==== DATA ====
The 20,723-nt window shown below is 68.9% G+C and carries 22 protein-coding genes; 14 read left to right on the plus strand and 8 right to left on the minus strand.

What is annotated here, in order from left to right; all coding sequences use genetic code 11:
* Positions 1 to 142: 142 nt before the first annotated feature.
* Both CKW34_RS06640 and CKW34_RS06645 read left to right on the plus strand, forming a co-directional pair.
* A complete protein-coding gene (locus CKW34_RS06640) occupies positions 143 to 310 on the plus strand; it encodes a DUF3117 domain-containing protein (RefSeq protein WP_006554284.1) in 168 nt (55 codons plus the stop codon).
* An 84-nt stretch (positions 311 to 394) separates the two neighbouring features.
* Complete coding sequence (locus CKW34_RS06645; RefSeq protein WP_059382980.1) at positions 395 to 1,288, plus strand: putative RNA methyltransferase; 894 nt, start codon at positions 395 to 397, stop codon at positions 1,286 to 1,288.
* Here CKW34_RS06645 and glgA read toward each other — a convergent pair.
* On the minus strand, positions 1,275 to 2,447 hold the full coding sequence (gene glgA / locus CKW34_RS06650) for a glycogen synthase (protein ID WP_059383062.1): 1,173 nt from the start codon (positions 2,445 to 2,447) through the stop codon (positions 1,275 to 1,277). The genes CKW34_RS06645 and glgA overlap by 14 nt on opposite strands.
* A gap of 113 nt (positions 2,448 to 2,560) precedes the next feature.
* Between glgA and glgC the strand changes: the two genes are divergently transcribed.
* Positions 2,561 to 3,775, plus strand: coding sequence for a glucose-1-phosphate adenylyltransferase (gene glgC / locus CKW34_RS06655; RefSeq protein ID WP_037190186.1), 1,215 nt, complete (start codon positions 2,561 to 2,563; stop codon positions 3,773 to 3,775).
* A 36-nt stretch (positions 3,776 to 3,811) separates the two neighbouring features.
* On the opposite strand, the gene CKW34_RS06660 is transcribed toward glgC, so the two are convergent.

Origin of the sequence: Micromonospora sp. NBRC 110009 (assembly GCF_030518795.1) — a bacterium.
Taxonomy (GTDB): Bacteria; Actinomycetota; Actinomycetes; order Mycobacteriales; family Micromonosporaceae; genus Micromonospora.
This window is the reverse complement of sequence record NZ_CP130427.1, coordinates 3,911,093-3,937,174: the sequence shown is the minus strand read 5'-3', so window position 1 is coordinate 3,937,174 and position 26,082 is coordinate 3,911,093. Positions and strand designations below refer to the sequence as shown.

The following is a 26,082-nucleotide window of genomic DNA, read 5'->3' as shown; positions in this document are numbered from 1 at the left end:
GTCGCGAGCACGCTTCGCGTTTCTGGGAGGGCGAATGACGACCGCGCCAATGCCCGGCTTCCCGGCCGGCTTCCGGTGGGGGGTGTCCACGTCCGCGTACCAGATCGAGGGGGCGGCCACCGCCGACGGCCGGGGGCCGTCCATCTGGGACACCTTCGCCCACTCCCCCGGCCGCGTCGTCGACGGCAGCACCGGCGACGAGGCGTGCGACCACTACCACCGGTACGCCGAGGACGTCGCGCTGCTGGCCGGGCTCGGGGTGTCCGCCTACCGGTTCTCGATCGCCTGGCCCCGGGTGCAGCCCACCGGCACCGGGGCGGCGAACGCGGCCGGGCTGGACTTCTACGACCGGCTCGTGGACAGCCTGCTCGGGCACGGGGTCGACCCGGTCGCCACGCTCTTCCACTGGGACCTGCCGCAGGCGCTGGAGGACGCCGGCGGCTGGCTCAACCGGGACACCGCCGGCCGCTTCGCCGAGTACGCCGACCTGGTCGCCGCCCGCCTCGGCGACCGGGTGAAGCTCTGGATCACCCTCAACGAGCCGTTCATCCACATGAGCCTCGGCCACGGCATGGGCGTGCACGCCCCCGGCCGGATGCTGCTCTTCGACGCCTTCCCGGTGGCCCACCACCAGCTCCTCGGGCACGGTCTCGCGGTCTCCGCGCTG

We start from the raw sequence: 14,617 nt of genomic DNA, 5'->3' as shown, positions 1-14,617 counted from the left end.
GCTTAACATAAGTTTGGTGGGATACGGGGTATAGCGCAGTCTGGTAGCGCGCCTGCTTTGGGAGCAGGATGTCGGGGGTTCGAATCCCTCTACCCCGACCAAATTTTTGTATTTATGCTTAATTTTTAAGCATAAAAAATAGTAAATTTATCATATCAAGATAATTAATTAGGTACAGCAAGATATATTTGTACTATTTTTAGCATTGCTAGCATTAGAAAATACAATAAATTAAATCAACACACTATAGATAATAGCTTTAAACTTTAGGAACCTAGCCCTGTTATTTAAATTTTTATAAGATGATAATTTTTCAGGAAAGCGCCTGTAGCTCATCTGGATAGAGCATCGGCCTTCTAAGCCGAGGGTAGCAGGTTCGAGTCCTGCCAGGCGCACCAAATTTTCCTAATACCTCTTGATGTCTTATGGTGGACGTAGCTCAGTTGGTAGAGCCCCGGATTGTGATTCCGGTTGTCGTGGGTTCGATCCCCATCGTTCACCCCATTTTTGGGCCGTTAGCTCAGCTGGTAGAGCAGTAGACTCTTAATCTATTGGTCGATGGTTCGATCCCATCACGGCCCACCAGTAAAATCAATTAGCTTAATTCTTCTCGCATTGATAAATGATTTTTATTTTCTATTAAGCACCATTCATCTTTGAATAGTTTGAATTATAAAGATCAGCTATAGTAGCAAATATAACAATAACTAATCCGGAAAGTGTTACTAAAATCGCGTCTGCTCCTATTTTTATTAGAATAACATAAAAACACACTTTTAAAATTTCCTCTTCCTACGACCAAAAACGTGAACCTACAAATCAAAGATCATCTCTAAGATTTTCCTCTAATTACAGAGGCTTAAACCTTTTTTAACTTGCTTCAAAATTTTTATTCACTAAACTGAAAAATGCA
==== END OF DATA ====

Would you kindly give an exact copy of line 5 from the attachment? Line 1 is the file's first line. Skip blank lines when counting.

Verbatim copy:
* A complete protein-coding gene (locus CKW34_RS06640) occupies positions 143 to 310 on the plus strand; it encodes a DUF3117 domain-containing protein (RefSeq protein WP_006554284.1) in 168 nt (55 codons plus the stop codon).